2017-06-05
2017-01-1835
Clutches are commonly utilised in passenger type and off-road heavy-duty vehicles to disconnect the engine from the driveline and other parasitic loads. In off-road heavy-duty vehicles, along with fuel efficiency start-up functionality at extended ambient conditions, such as low temperature and intake absolute pressure are crucial. Off-road vehicle manufacturers can overcome the parasitic loads in these conditions by oversizing the engine. Caterpillar Inc. as the pioneer in off-road technology has developed a novel clutch design to allow for engine downsizing while vehicle’s performance is not affected. The tribological behaviour of the clutch will be crucial to start engagement promptly and reach the maximum clutch capacity in the shortest possible time and smoothest way in terms of dynamics. A multi-body dynamics model of the clutch system is developed in MSC ADAMS. The flywheel is introducing the same speed and torque as the engine (represents the engine input to the clutch).
Technical Paper

Benefits of Stochastic Optimisation with Grid Price Prediction for Electric Vehicle Charging

2017-03-28
2017-01-1701
The goal of grid friendly charging is to avoid putting additional load on the electricity grid when it is heavily loaded already, and to reduce the cost of charging to the consumer. In a smart metering system, Day Ahead tariff (DA) prices are announced in advance for the next day. This information can be used for a simple optimization control, to select to charge at cheapest times. However, the balance of supply and demand is not fully known in advance and the Real-Time Prices (RTP) are therefore likely to be different at times. There is always a risk of a sudden price change, hence adding a stochastic element to the optimization in turn requiring dynamic control to achieve optimal time selection. A stochastic dynamic program (SDP) controller which takes this problem into account has been made and proven by simulation in a previous paper.
Technical Paper

Managing Loads on Aircraft Generators to Prevent Overheat In-Flight

2014-09-16
2014-01-2195
On future UAVs it is envisaged that the power requirements of all on-board electrical systems will increase. In most flight (mission) situations the installed power generation will have adequate capacity to operate the aircraft. It is possible that during abnormal situations such as coolant blockage the generators on-board may be forced to operate under very high load conditions. The main failure mechanism for a generator is overheating and subsequent disintegration of windings, hence the research problem being addressed here is to manage the loads upon the generator to prevent overheats. The research presented here summarizes the modeling of the generator and formation of the load management system. Results are presented showing the system reallocating loads after a fault during flight, preventing overheat of the generators and successfully completing the mission.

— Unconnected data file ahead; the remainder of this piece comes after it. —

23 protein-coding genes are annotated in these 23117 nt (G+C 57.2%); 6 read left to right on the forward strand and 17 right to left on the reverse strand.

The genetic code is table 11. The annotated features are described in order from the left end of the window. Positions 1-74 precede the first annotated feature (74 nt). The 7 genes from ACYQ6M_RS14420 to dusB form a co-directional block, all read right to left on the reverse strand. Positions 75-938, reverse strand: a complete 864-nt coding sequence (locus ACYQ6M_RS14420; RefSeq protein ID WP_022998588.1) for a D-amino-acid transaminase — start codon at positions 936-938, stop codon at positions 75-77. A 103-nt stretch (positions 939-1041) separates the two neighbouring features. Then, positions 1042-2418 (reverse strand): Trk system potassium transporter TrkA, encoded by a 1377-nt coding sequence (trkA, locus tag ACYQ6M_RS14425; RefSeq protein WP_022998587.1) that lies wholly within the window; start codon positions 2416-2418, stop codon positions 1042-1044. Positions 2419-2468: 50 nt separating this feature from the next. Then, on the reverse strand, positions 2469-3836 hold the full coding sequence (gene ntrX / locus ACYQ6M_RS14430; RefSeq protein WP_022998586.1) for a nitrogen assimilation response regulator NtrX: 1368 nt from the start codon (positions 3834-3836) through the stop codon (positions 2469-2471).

Technical Paper

A Low Order Model of SCR-in-DPF Systems with Proper Orthogonal Decomposition

2018-04-03
2018-01-0953
This paper presents a method to achieve a low order system model of the urea-based SCR catalyst coated filter (SCR-in-DPF or SCRF or SDPF), while preserving a high degree of fidelity. Proper orthogonal decomposition (POD), also known as principal component analysis (PCA), or Karhunen-Loéve decomposition (KLD), is a statistical method which achieves model order reduction by extracting the dominant characteristic modes of the system and devises a low-dimensional approximation on that basis. The motivation for using the POD approach is that the low-order model directly derives from the high-fidelity model (or experimental data) thereby retains the physics of the system. POD, with Galerkin projection, is applied to the 1D + 1D SCR-in-DPF model using ammonia surface coverage and wall temperature as the dominant system states to achieve model order reduction.
Technical Paper

A Computational and Experimental Investigation into the Effects of Debris on an Inverted Double Wing in Ground Effect

2018-04-03
2018-01-0726
Cars in several motor sports series, such as Formula 1, make use of multi-element front wings to provide downforce. These wings also provide onset flows to other surfaces that generate downforce. These elements are highly loaded to maximise their performance and are generally operating close to stall. Rubber debris, often known as marbles, created from the high slip experienced by the soft compound tyres can become lodged in the multiple elements of a front wing. This will lead to a reduction in the effectiveness of the wing over the course of a race. This work will study the effect of such debris, both experimentally and numerically, on an inverted double element wing in ground effect at representative Reynolds numbers. The wing was mounted at two different ride heights above a fixed false-floor in the Loughborough University wind tunnel and the effect of debris blockage modelled by closing sections of the gap between elements with tape.